- China Resources disagreed with removing all Vanke directors
- Will consider board composition that is best for Vanke
China Vanke Co.’s second-largest shareholder said it objects to a request to remove almost all board members of the developer, a potential relief to the firm trying to push through a reorganization proposal.
China Resources (Holdings) Co. disagreed with the resolution to remove all Vanke directors from its board, according to a statement the state-owned firm posted on its official WeChat account. Earlier this week, Vanke received a “requisition notice” from units of Baoneng Group, which became the builder’s largest shareholder last year, for an extraordinary general meeting aimed at removing 10 directors from its 11-member board.
The latest development underlines the competing interests of state-owned China Resources, a long-term Vanke major shareholder, and Baoneng, amid a restructuring of mainland China’s largest listed developer. Shenzhen-based Vanke has announced a 45.6 billion yuan ($6.9 billion) share sale to Shenzhen Metro Group in a bid to end a battle for control of the developer that has been going on for more than six months. Both China Resources and Baoneng have said they opposed the deal that would make the southern Chinese rail operator Vanke’s largest shareholder.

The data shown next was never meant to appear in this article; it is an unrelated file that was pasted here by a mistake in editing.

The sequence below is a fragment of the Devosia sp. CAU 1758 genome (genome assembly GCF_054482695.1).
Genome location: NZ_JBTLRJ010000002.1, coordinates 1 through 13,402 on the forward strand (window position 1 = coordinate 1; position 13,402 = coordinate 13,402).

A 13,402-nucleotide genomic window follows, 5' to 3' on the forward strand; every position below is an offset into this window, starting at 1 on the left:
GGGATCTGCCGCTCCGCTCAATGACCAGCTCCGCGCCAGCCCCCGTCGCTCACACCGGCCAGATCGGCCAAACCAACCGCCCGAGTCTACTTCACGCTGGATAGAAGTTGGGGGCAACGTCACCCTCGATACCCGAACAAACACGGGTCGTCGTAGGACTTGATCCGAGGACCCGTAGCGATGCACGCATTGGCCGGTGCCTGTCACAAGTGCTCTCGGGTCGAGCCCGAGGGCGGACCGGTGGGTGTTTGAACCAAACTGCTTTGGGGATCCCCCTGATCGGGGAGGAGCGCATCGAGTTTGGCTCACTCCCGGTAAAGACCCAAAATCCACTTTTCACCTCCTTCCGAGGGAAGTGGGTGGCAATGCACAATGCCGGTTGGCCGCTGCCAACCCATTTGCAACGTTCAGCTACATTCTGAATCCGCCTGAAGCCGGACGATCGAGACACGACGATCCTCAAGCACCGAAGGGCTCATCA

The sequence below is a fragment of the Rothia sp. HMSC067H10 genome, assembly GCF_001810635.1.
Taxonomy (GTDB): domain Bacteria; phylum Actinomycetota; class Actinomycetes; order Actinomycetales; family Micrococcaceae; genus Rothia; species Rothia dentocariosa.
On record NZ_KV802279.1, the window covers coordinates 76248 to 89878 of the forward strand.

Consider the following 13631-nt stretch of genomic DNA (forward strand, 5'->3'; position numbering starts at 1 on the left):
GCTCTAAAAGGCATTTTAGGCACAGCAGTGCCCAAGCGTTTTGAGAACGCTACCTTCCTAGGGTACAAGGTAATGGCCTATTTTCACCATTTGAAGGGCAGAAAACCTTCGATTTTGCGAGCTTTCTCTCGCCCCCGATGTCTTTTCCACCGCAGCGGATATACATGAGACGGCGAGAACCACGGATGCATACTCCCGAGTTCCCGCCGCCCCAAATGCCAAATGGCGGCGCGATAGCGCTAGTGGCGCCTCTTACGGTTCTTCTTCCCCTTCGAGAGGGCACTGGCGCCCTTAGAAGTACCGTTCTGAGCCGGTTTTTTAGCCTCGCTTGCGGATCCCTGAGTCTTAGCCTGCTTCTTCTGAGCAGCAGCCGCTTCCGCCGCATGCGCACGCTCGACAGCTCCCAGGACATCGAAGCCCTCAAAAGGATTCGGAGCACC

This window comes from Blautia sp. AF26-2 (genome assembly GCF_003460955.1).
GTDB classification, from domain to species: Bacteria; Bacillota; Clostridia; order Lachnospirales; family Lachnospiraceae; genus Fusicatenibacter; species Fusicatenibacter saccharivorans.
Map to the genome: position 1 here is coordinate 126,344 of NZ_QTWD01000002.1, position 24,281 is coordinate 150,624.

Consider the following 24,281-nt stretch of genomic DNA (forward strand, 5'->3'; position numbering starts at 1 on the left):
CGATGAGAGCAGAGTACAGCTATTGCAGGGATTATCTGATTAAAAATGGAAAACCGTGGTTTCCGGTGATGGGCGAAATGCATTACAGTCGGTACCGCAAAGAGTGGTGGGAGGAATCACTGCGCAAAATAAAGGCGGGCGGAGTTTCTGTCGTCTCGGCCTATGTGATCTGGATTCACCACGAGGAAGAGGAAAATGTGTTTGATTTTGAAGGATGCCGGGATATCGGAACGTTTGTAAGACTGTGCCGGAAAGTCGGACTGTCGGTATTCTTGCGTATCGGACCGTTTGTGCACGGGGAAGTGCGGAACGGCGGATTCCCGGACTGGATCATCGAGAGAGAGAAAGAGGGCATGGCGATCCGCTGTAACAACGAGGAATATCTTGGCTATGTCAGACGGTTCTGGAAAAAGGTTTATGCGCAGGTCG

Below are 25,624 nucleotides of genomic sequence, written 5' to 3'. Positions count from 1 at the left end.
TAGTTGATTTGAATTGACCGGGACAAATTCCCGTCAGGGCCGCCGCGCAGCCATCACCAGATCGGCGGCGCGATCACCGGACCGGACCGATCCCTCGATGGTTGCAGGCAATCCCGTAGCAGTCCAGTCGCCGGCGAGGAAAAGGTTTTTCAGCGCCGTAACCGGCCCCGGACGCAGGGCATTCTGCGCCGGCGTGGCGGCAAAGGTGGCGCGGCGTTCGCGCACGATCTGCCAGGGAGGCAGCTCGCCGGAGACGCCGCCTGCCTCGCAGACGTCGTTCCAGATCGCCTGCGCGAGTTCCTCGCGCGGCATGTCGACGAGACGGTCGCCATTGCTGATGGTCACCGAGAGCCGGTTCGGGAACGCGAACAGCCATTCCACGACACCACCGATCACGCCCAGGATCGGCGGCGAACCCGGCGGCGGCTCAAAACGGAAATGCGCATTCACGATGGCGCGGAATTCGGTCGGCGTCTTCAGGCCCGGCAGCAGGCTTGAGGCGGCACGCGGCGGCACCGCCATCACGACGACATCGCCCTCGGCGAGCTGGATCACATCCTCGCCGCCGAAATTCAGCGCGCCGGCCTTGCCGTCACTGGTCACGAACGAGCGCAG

“China Resources will consider the composition of Vanke’s future board and supervisory committee” based on what is in the best interest of the company, China Resources said in the statement.
China Resources was Vanke’s biggest shareholder until Baoneng emerged from obscurity last year with a larger stake bought through two units, in a move Vanke management labeled as a “hostile takeover.”
Employees of Vanke protested at the city government in Shenzhen Thursday, claiming they were facing their largest crisis as shareholders fought for control, and accused China Resources and Baoneng of joining forces against the firm, according to reports by news portal Sina.com.
Some of its employees voluntarily went to submit a petition letter to the authorities, and Vanke’s management tried to persuade them to return to work, Vanke said in an e-mailed response to Bloomberg News queries, adding it will try its best to maintain normal operations.
The company’s management was under “mounting” pressure, as the ownership tussle prompted banks and rating companies to “seriously” review the company’s credit risks and projects and contracts are at risk of termination, President Yu Liang said on Monday.
— With assistance by Emma Dong